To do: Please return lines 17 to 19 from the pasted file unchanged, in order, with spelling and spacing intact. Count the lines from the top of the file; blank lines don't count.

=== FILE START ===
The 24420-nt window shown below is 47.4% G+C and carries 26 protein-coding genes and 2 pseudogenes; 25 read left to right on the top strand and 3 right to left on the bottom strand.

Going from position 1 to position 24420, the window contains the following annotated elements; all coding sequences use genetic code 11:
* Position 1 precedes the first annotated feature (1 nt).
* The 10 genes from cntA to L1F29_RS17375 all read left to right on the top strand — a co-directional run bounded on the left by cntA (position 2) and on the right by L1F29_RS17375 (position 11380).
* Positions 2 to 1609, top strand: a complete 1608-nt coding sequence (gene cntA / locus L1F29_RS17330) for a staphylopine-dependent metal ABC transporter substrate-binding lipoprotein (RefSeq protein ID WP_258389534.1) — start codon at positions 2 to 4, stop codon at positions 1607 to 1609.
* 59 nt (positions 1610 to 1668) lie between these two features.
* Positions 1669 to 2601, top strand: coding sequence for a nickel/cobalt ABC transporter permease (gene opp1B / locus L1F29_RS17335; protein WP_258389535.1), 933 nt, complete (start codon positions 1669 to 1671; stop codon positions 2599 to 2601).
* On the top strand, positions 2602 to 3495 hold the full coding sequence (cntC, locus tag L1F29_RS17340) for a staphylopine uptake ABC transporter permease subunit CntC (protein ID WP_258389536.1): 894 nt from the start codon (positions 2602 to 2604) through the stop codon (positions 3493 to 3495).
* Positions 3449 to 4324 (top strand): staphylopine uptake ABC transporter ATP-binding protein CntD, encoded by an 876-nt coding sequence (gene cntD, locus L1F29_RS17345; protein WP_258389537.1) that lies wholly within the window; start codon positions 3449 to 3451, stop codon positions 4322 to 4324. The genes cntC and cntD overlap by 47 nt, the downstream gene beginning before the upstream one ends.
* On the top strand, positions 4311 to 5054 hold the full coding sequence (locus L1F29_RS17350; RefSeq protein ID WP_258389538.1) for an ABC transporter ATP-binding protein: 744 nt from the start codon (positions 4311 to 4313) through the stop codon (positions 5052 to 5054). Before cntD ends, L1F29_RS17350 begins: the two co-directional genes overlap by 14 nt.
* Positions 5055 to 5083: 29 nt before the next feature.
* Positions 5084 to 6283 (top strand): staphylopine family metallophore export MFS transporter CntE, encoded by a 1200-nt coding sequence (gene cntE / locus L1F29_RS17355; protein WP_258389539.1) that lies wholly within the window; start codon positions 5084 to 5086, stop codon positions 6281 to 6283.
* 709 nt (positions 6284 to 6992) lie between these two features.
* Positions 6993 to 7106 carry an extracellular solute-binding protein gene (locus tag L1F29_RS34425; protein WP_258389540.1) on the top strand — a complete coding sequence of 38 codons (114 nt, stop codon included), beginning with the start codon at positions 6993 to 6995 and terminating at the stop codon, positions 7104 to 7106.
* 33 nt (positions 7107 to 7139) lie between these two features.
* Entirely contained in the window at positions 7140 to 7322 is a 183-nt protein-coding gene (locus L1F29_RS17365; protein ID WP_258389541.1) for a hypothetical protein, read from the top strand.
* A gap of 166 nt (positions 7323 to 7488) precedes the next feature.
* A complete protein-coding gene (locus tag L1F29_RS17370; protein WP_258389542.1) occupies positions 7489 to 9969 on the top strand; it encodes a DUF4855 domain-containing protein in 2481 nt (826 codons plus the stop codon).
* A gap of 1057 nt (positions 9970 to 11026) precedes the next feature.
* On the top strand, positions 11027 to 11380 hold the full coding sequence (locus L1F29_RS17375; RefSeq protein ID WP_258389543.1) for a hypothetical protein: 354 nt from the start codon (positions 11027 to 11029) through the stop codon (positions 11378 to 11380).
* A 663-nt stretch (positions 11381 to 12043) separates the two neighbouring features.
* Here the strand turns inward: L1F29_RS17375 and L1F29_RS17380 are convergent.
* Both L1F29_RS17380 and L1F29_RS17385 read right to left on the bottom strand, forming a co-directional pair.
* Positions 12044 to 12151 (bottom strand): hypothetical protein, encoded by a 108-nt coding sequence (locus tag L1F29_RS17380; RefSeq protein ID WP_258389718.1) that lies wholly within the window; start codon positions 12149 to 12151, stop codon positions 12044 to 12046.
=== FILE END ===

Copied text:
* A gap of 166 nt (positions 7323 to 7488) precedes the next feature.
* A complete protein-coding gene (locus tag L1F29_RS17370; protein WP_258389542.1) occupies positions 7489 to 9969 on the top strand; it encodes a DUF4855 domain-containing protein in 2481 nt (826 codons plus the stop codon).
* A gap of 1057 nt (positions 9970 to 11026) precedes the next feature.